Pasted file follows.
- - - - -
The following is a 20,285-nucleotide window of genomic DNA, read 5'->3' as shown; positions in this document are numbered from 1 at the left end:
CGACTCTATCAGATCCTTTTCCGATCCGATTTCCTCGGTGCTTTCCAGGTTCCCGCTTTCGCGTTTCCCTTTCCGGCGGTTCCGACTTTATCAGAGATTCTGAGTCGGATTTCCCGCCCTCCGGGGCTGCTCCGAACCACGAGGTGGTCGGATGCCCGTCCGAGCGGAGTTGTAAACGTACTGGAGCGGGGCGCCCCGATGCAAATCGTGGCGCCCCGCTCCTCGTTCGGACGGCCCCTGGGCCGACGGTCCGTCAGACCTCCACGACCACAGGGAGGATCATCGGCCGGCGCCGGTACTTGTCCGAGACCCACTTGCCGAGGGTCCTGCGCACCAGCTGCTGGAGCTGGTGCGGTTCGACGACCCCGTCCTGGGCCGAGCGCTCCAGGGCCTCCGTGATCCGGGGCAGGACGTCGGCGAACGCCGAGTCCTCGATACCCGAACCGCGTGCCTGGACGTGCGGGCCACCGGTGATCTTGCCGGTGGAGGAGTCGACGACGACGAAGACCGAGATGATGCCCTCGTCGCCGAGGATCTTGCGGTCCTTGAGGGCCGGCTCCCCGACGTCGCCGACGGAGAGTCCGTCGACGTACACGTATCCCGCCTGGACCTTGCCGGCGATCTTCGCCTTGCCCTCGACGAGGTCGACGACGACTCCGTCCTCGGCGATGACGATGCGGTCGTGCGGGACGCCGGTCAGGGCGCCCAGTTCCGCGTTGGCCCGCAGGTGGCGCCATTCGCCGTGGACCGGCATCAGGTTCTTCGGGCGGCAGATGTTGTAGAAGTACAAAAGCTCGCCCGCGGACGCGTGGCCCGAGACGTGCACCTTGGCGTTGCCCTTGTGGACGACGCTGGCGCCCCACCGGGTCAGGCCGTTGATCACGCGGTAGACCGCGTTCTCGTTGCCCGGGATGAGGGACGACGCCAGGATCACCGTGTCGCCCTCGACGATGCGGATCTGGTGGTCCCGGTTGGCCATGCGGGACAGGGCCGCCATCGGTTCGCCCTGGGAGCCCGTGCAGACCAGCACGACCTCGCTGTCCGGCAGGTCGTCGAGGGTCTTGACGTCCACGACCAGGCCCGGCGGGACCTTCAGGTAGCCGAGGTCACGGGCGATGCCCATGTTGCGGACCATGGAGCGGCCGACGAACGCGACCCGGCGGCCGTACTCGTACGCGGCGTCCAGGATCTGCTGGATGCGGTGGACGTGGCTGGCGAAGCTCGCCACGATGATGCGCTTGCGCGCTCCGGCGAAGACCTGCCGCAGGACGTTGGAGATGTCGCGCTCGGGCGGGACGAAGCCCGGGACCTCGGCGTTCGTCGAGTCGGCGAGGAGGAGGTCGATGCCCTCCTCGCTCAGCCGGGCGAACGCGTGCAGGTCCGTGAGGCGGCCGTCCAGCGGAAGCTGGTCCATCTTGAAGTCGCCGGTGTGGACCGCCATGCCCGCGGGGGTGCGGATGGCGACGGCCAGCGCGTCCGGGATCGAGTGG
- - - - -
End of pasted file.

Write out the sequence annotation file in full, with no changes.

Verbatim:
The following is a 20,285-nucleotide window of genomic DNA, read 5'->3' as shown; positions in this document are numbered from 1 at the left end:
CGACTCTATCAGATCCTTTTCCGATCCGATTTCCTCGGTGCTTTCCAGGTTCCCGCTTTCGCGTTTCCCTTTCCGGCGGTTCCGACTTTATCAGAGATTCTGAGTCGGATTTCCCGCCCTCCGGGGCTGCTCCGAACCACGAGGTGGTCGGATGCCCGTCCGAGCGGAGTTGTAAACGTACTGGAGCGGGGCGCCCCGATGCAAATCGTGGCGCCCCGCTCCTCGTTCGGACGGCCCCTGGGCCGACGGTCCGTCAGACCTCCACGACCACAGGGAGGATCATCGGCCGGCGCCGGTACTTGTCCGAGACCCACTTGCCGAGGGTCCTGCGCACCAGCTGCTGGAGCTGGTGCGGTTCGACGACCCCGTCCTGGGCCGAGCGCTCCAGGGCCTCCGTGATCCGGGGCAGGACGTCGGCGAACGCCGAGTCCTCGATACCCGAACCGCGTGCCTGGACGTGCGGGCCACCGGTGATCTTGCCGGTGGAGGAGTCGACGACGACGAAGACCGAGATGATGCCCTCGTCGCCGAGGATCTTGCGGTCCTTGAGGGCCGGCTCCCCGACGTCGCCGACGGAGAGTCCGTCGACGTACACGTATCCCGCCTGGACCTTGCCGGCGATCTTCGCCTTGCCCTCGACGAGGTCGACGACGACTCCGTCCTCGGCGATGACGATGCGGTCGTGCGGGACGCCGGTCAGGGCGCCCAGTTCCGCGTTGGCCCGCAGGTGGCGCCATTCGCCGTGGACCGGCATCAGGTTCTTCGGGCGGCAGATGTTGTAGAAGTACAAAAGCTCGCCCGCGGACGCGTGGCCCGAGACGTGCACCTTGGCGTTGCCCTTGTGGACGACGCTGGCGCCCCACCGGGTCAGGCCGTTGATCACGCGGTAGACCGCGTTCTCGTTGCCCGGGATGAGGGACGACGCCAGGATCACCGTGTCGCCCTCGACGATGCGGATCTGGTGGTCCCGGTTGGCCATGCGGGACAGGGCCGCCATCGGTTCGCCCTGGGAGCCCGTGCAGACCAGCACGACCTCGCTGTCCGGCAGGTCGTCGAGGGTCTTGACGTCCACGACCAGGCCCGGCGGGACCTTCAGGTAGCCGAGGTCACGGGCGATGCCCATGTTGCGGACCATGGAGCGGCCGACGAACGCGACCCGGCGGCCGTACTCGTACGCGGCGTCCAGGATCTGCTGGATGCGGTGGACGTGGCTGGCGAAGCTCGCCACGATGATGCGCTTGCGCGCTCCGGCGAAGACCTGCCGCAGGACGTTGGAGATGTCGCGCTCGGGCGGGACGAAGCCCGGGACCTCGGCGTTCGTCGAGTCGGCGAGGAGGAGGTCGATGCCCTCCTCGCTCAGCCGGGCGAACGCGTGCAGGTCCGTGAGGCGGCCGTCCAGCGGAAGCTGGTCCATCTTGAAGTCGCCGGTGTGGACCGCCATGCCCGCGGGGGTGCGGATGGCGACGGCCAGCGCGTCCGGGATCGAGTGG